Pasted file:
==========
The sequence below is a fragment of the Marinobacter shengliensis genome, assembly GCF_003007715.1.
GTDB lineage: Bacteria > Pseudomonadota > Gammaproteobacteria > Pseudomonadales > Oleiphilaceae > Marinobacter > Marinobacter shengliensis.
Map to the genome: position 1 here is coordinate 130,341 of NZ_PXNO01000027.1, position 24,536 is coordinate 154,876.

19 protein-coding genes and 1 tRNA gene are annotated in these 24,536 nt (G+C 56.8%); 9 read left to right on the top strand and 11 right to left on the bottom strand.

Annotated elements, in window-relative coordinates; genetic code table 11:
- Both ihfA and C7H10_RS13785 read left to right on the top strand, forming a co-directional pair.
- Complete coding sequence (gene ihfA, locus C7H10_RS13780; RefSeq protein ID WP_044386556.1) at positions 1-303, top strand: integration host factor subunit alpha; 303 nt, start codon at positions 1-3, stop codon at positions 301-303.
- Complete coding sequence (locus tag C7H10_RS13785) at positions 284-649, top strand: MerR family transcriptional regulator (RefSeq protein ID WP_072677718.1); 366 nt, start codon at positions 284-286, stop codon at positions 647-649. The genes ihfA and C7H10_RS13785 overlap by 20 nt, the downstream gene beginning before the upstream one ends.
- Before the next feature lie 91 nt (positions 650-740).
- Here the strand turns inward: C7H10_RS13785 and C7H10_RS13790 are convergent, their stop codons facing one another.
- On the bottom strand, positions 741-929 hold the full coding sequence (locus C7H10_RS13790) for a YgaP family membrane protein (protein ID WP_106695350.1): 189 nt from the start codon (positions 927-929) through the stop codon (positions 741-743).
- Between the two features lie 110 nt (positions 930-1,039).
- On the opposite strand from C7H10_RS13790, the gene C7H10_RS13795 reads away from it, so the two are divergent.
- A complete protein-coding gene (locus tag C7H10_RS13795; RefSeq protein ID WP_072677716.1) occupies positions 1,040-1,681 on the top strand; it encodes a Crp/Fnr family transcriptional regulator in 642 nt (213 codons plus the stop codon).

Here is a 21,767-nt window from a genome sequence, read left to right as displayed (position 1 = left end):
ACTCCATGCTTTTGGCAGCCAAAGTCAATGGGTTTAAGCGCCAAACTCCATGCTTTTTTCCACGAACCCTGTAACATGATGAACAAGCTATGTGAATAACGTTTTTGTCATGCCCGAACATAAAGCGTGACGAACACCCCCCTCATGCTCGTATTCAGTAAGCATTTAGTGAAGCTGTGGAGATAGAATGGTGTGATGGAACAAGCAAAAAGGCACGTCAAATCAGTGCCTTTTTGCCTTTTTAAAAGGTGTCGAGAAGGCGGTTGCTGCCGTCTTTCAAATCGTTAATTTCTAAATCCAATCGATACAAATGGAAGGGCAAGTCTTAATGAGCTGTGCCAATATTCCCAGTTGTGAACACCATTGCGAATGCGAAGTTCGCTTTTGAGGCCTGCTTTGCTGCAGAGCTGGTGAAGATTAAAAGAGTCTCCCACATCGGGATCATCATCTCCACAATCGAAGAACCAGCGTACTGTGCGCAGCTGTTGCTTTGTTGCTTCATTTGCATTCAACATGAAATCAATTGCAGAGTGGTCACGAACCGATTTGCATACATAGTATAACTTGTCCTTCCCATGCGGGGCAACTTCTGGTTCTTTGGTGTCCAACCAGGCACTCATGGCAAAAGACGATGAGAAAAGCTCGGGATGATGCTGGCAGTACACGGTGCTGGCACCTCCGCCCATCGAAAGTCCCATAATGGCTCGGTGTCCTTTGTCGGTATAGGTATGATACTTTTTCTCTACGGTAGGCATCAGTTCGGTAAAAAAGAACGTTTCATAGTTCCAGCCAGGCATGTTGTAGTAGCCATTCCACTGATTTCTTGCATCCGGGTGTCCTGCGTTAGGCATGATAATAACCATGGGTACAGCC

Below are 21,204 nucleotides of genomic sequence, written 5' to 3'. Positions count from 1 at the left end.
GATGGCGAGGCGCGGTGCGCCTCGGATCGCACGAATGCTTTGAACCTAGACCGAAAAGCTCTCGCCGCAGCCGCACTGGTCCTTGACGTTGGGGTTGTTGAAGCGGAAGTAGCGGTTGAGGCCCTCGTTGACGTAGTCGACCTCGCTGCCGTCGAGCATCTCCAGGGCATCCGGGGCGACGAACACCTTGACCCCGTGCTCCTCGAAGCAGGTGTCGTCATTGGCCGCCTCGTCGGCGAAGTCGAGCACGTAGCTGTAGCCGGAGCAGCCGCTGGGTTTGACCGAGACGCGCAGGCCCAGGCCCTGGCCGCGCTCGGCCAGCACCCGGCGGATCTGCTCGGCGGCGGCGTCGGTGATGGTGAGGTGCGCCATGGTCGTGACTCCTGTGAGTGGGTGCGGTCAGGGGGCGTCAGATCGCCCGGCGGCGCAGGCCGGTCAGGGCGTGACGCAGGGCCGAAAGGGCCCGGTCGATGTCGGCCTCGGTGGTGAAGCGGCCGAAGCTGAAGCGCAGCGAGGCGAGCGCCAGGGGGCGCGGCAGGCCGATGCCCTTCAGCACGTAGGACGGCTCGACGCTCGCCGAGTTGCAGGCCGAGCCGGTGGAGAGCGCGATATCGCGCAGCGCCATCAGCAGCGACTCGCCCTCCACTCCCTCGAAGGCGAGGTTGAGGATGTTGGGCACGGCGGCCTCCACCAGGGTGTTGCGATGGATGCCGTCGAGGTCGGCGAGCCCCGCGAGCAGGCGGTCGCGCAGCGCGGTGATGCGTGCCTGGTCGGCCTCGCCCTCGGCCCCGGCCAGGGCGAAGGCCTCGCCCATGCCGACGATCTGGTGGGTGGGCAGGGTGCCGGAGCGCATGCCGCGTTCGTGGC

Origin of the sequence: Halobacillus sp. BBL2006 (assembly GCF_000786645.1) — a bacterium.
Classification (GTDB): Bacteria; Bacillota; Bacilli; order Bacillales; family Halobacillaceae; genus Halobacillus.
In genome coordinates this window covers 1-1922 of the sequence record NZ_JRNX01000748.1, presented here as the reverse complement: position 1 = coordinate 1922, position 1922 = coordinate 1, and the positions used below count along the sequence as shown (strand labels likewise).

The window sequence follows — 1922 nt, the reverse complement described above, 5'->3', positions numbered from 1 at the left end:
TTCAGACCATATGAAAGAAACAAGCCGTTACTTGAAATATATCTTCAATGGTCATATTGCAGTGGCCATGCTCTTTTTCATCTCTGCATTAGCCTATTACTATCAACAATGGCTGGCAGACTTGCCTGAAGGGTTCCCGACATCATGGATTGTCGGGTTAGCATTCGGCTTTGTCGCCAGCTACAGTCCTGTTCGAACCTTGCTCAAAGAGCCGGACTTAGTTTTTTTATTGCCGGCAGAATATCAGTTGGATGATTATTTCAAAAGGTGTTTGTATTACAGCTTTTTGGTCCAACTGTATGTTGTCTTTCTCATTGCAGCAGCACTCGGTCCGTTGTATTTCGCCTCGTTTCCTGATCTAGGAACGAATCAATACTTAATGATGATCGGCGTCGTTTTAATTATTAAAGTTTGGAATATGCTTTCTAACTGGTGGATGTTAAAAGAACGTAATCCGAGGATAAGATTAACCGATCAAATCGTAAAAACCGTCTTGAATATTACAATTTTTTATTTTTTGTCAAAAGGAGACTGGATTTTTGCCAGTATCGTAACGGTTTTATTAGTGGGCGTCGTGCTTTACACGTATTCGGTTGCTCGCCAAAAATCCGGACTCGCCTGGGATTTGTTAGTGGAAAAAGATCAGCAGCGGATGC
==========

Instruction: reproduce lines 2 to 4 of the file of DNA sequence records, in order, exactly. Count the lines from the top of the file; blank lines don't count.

GTDB lineage: Bacteria > Pseudomonadota > Gammaproteobacteria > Pseudomonadales > Oleiphilaceae > Marinobacter > Marinobacter shengliensis.
Map to the genome: position 1 here is coordinate 130,341 of NZ_PXNO01000027.1, position 24,536 is coordinate 154,876.

19 protein-coding genes and 1 tRNA gene are annotated in these 24,536 nt (G+C 56.8%); 9 read left to right on the top strand and 11 right to left on the bottom strand.